􀀂􀀟􀀌􀀉 􀀂􀀘􀀍􀀈 CherryPy: Override the base URL behind a reverse proxy

I wanted to write a CherryPy web application that could be mounted at any URL, even behind a reverse proxy.

That is, I wanted to be able to run the CherryPy app on a machine that’s on a private network, where its URL is something like http://internal-dns-name/. Then, I wanted to use a reverse HTTP proxy running Apache that has a public domain name at a URL like https://example.com/application/. Note that neither the protocol, nor the hostname, nor the path match between the two. When configuring this, it will serve web pages out of the box, but all the links that CherryPy generates are http://internal-dns-name/ links, whcih mean that CSS and images and JavaScript assets all fail to load.

The first things I read indicated that Apache can handle the host part (and possibly the protocol part?), by setting ProxyPreservehost On in the frontend Apache configuration. However, that would mean that I’d have to configure CherryPy to serve the same path (like /application/) as the reverse proxy server, which I didn’t want to do because it would tie the configuration for the frontend to the configuration for the backend.

The Apache documentation suggests using mod_proxy_html to sovle this problem. That module examines HTML coming from the backend service and munges links based on a regular expression, but I didn’t want to do this. It seemed like a fragile hack, and I was also worried about the security implications of an XML parser written in C. Lol.

However, I finally discovered that I could configure CherryPy to handle the link rewriting itself, as long as I passed in the URL that was coming in on the frontend somehow.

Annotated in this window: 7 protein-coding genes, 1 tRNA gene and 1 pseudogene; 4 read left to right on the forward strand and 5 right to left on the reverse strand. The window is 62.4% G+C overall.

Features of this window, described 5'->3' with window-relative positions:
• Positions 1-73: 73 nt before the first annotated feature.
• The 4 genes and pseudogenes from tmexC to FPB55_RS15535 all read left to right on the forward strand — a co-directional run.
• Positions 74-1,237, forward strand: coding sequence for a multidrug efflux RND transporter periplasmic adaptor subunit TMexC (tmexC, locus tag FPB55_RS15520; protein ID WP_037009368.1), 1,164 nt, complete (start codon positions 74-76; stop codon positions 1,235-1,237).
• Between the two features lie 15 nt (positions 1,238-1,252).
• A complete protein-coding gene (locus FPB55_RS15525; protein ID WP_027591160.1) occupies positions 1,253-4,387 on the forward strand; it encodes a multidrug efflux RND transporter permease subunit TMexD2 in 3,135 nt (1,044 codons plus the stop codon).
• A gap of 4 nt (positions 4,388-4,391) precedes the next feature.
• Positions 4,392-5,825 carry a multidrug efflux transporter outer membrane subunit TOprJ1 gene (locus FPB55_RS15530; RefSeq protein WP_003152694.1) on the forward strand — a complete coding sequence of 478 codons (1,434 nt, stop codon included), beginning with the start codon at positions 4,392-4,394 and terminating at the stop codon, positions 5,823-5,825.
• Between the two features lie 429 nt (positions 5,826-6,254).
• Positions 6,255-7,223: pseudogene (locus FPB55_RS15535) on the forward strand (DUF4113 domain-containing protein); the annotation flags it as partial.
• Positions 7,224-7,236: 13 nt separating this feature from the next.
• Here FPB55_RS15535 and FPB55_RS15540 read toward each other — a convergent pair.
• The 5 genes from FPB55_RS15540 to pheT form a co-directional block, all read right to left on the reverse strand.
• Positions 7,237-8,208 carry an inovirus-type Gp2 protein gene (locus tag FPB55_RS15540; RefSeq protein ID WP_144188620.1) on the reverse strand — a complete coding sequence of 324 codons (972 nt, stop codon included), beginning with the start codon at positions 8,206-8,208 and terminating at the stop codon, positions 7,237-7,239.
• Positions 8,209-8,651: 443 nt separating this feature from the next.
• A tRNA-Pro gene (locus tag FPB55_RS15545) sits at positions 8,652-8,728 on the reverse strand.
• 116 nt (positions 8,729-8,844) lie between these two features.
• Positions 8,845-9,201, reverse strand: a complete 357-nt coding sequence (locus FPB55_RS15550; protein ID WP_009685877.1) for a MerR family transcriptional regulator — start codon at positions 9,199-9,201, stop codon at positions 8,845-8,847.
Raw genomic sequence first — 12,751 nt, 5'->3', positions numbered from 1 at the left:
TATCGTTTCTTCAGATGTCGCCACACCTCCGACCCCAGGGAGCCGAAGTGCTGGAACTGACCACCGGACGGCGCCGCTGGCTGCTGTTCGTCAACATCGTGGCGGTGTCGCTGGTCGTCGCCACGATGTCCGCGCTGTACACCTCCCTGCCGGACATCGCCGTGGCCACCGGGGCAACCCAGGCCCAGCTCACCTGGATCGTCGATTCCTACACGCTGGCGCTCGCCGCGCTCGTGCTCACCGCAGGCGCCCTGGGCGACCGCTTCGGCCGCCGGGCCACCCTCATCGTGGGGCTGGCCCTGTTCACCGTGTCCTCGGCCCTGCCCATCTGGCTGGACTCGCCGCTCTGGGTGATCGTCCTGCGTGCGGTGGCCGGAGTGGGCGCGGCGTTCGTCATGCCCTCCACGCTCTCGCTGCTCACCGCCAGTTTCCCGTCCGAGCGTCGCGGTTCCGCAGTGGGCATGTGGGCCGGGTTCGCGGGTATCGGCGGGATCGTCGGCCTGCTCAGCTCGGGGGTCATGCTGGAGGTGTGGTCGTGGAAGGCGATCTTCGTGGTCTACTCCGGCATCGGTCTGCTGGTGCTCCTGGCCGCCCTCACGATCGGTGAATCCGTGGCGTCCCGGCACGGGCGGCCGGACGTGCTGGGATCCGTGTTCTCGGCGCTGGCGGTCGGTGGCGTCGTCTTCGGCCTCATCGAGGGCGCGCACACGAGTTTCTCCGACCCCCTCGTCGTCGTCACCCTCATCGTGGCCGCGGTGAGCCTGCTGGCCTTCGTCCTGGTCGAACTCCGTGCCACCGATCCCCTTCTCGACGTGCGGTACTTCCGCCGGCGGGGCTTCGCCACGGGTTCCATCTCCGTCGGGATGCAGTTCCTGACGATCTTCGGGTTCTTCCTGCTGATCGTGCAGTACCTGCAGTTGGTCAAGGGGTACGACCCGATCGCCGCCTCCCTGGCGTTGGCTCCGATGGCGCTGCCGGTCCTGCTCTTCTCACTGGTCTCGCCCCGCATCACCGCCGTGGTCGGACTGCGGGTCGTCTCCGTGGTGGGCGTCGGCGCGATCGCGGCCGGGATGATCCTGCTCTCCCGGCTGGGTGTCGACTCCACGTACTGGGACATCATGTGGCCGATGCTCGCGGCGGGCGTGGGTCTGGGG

I found some TurboGears documentation referencing CherryPy that was doing HTTPS termination on the frontend server, and reverse proxying to the private CherryPy server over HTTP. It looked like this could be adapted to do what I wanted, except that it was for CherryPy 2.x, which is quite old. I had to port the same idea to use CherryPy 3.x concepts - and in CherryPy 3, “filters” are now “tools” (1, 2).

When I did that, I ended up with BaseUrlOverride. This does what I want, but has a few moving parts. (The below code has been modified from the link above to be more generic.)

  1. I have a class implementing the tool

     class BaseUrlOverride(cherrypy.Tool):
         def __init__(self):
             cherrypy.Tool.__init__(self, 'before_request_body', self.setbaseurl)
         def setbaseurl(self, baseurl=None):
             if baseurl:
                 cherrypy.request.base = baseurl
  2. I check an environment variable - which are easy to pass to my application using my Docker tooling - for the proper base URL

     if "BASEURL_OVERRIDE" in os.environ.keys():
         configuration['baseurloverride'] = os.environ["BASEURL_OVERRIDE"]
    • It’s possible I could get Apache to pass a header with this information, but I haven’t looked into that
  3. I enable the tool in the CherryPy config

     cherrypy.tools.baseurloverride = util.BaseUrlOverride()
     cherrypy.tree.mount(server, '/', {
         '/': {
             'tools.baseurloverride.baseurl': configuration['baseurloverride'],
             'tools.baseurloverride.on': True},

Two things to note about this that I didn’t find spelled out anywhere

  1. Setting 'tools.baseurloverride.baseurl': something passes something as an argument named baseurl to the setbaseurl() method. If that argument name doesn’t exist in setbaseurl(), CherryPy will throw an exception.
  2. Setting 'tools.baseurloverride.on': True enables the tool site-wide. Without setting this, I’d need to use a decorator for each method I wanted to use the tool on, calling something like @cherrypy.tools.baseurloverride() before each method declaration in my CherryPy application class.


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